Now that the Senate has passed a flawed $46 billion immigration bill it’s time for the House to be the higher chamber and start over. Do what the Senate failed to do. Pass a bill — or series of bills — that balances the two fundamental American values at stake in this debate: openness to immigration and respect for the rule of law.
The first task for House Republicans, I would argue, is to understand that you don’t solve a messaging or political problem with bad legislation. You solve it with good policy that honors our values, respects the rule of law, and improves people’s lives.#ad#
President Reagan, in his farewell address, gave today’s Republicans a blueprint for how to approach immigration. Of his “shining city on the hill,” he said, “It was a tall, proud city built on rocks stronger than oceans, wind-swept, God-blessed, and teeming with people of all kinds living in harmony and peace; a city with free ports that hummed with commerce and creativity. And if there had to be city walls, the walls had doors and the doors were open to anyone with the will and the heart to get here.”
In the House, “walls with doors” is an immigration policy that could unite our nation. But Reagan was describing something even more profound — a deep belief in American exceptionalism, which is something we don’t hear enough of today.
America, of course, is exceptional because it is a miracle of assimilation unrivaled in human history. The fire beneath our melting pot is not our economic or material wealth, but an immaterial idea that all people are created equal and are endowed by the Creator — not the State — with certain rights. Every immigrant who longs for freedom and “comes hurtling through the darkness, toward home,” as Reagan said, makes that fire brighter and our nation stronger.
Republicans ought to invoke these themes whenever they open their mouths on immigration. This should be natural for conservatives because our views on American exceptionalism, individual liberty, and immigration aren’t diluted by political correctness or identity politics.
The House’s second task, I believe, is to balance an unapologetic pro-legal-immigration message with an equally emphatic emphasis on the rule of law, which is what the debate about border security is really about.
The rule of law is critical because it is the glue that holds our nation together and guarantees the freedom that has drawn millions to our country. It says that because we’re created equal we also ought to be treated equally under the law. Unfortunately, the Senate bill ignored the rule of law. It allows the secretary of Homeland Security to waive almost every provision. That’s not the rule of law. That’s the rule of rulers.
Some argue the border can’t be made any more secure, but the facts say otherwise. According to the Council on Foreign Relations, our border is only 40 to 55 percent secure. I also know the border is not secure based on what I learn on the Intelligence Committee, and through my oversight work as the ranking member of Senate Homeland Security and Governmental Affairs Committee — the committee that has jurisdiction over the border. For instance, I’ve been asking DHS for a report on border-security performance — and metrics for how they define security — for more than a year with no response. I also asked Secretary Napolitano for DHS’s sector-by-sector plan over breakfast a month ago. “I’ll have it for you tomorrow,” she said. I got a piece of paper, but it wasn’t a plan.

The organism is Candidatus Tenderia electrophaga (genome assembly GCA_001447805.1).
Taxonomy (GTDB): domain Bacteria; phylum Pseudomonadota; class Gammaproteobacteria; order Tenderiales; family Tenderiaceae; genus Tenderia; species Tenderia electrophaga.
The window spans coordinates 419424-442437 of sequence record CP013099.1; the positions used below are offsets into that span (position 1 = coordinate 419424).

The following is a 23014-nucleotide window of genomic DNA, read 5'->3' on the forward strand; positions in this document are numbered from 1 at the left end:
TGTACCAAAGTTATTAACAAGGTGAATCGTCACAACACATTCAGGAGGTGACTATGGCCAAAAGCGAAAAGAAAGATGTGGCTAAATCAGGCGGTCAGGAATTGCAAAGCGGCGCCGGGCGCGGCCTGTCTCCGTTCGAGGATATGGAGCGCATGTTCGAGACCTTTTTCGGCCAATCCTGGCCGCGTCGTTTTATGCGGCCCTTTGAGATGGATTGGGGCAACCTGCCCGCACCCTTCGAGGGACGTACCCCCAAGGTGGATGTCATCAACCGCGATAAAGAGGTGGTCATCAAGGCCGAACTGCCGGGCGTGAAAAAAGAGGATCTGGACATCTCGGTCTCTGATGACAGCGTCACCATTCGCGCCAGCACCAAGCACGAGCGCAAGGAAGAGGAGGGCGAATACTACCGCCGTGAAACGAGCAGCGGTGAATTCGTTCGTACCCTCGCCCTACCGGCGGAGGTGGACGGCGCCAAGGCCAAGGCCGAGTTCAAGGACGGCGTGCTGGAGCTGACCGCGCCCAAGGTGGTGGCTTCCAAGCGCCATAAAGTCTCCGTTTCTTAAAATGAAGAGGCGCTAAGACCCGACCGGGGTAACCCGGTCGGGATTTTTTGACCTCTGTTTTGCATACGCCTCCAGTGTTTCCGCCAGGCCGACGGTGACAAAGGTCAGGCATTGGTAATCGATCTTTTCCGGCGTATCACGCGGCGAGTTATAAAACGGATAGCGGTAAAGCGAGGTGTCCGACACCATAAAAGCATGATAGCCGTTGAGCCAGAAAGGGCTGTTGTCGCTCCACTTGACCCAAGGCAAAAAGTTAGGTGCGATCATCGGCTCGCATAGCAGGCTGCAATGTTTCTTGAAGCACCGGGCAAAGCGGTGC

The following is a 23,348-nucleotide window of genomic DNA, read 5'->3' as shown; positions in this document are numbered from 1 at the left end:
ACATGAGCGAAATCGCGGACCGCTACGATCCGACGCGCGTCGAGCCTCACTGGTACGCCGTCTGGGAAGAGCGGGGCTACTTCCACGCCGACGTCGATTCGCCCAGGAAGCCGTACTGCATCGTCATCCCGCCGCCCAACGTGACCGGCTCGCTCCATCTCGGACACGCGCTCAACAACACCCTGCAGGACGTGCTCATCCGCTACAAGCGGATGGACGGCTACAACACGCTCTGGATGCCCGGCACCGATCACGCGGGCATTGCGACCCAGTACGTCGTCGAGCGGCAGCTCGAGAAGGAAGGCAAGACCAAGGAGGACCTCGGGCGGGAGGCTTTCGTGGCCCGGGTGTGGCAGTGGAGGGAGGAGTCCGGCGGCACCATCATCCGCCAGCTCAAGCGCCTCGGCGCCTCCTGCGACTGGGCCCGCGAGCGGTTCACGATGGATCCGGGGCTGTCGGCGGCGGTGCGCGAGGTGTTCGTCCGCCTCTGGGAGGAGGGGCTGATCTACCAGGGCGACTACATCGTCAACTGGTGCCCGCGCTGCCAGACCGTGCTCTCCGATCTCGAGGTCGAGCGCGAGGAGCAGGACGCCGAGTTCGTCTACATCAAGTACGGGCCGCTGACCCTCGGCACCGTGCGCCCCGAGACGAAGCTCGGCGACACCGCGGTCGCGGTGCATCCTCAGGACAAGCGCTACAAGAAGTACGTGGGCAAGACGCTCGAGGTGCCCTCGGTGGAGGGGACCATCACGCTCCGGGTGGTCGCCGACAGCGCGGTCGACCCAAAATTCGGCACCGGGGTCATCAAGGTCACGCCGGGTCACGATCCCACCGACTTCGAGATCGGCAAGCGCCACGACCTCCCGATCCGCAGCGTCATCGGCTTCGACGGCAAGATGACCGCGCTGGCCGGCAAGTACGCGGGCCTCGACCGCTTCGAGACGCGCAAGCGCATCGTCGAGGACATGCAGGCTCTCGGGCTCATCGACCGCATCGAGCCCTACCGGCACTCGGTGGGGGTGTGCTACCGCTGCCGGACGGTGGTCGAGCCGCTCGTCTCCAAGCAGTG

The truth is the administration doesn’t know if the border is secure and they don’t care, and they won’t start caring until Congress and the American people make them care.
The House would be wise to force this issue with the White House and the Senate. What the American people really want, I believe, is not so much a perfect policy solution or series of triggers that will lead to other reforms. Those decisions are important, but what the public wants is to see that we have the political will to secure the border and respect the rule of law. Once that happens, the American people will be extremely gracious and generous about supporting a pathway to legal status for the 11 million people who are here illegally. After all, the public isn’t mad at aspiring immigrants. They’re mad at Washington. And rightly so. Nothing undermines the rule of law more than politicians who pass laws they have no intention of enforcing.
And how will the American people measure political will when it comes to the border? They’ll know it when they see it. Political will — in a security sense — is what people see every time they go through an airport. They know we are committed to stopping another 9/11. They want to see some of that zeal shifted to the border. A commitment to spend billions on border stimulus for contractors doesn’t count.
Another way the House could communicate seriousness would be to transfer DHS dollars dedicated to the militarization of small-town America to more-pressing border-security needs. For example, why not start by shifting resources from lower-priority programs like the one that gave the town of Keene, N.H. a BearCat armored personnel carrier to patrol a pumpkin festival?
The House could take many additional steps as well, such as improving interior enforcement. Forty percent of all people who are here illegally walked through the front door and overstayed their visas. If interior enforcement isn’t improved we’ll be passing another “reform” bill in ten years.
Many in Washington are betting the House’s efforts on immigration will fail. I’m convinced the House will prove them wrong. With cold reason, hard facts, and a passionate defense of legal immigration and the rule of law, the House can get reform right.
— Tom Coburn is a Republican senator from Oklahoma.